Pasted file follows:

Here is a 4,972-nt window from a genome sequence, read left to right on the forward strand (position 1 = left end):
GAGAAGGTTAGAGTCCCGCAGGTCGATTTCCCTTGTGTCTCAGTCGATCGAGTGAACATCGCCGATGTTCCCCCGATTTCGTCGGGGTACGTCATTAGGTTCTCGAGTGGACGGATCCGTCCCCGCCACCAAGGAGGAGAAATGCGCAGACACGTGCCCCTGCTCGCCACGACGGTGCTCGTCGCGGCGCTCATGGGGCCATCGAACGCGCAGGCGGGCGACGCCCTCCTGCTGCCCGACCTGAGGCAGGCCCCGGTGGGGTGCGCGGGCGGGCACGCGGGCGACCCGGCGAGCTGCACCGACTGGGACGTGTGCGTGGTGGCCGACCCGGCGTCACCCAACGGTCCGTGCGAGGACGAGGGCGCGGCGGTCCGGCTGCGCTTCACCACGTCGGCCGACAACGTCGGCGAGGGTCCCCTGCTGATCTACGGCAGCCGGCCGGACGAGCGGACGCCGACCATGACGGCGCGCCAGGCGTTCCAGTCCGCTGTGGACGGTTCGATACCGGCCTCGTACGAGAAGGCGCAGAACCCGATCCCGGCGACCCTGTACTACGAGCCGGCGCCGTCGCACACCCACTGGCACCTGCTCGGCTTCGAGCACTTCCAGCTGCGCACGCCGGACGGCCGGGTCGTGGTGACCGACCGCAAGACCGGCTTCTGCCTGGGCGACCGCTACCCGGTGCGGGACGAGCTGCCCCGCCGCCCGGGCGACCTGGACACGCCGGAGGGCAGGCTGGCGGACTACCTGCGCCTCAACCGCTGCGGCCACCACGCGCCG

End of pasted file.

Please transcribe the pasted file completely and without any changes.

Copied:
Here is a 4,972-nt window from a genome sequence, read left to right on the forward strand (position 1 = left end):
GAGAAGGTTAGAGTCCCGCAGGTCGATTTCCCTTGTGTCTCAGTCGATCGAGTGAACATCGCCGATGTTCCCCCGATTTCGTCGGGGTACGTCATTAGGTTCTCGAGTGGACGGATCCGTCCCCGCCACCAAGGAGGAGAAATGCGCAGACACGTGCCCCTGCTCGCCACGACGGTGCTCGTCGCGGCGCTCATGGGGCCATCGAACGCGCAGGCGGGCGACGCCCTCCTGCTGCCCGACCTGAGGCAGGCCCCGGTGGGGTGCGCGGGCGGGCACGCGGGCGACCCGGCGAGCTGCACCGACTGGGACGTGTGCGTGGTGGCCGACCCGGCGTCACCCAACGGTCCGTGCGAGGACGAGGGCGCGGCGGTCCGGCTGCGCTTCACCACGTCGGCCGACAACGTCGGCGAGGGTCCCCTGCTGATCTACGGCAGCCGGCCGGACGAGCGGACGCCGACCATGACGGCGCGCCAGGCGTTCCAGTCCGCTGTGGACGGTTCGATACCGGCCTCGTACGAGAAGGCGCAGAACCCGATCCCGGCGACCCTGTACTACGAGCCGGCGCCGTCGCACACCCACTGGCACCTGCTCGGCTTCGAGCACTTCCAGCTGCGCACGCCGGACGGCCGGGTCGTGGTGACCGACCGCAAGACCGGCTTCTGCCTGGGCGACCGCTACCCGGTGCGGGACGAGCTGCCCCGCCGCCCGGGCGACCTGGACACGCCGGAGGGCAGGCTGGCGGACTACCTGCGCCTCAACCGCTGCGGCCACCACGCGCCG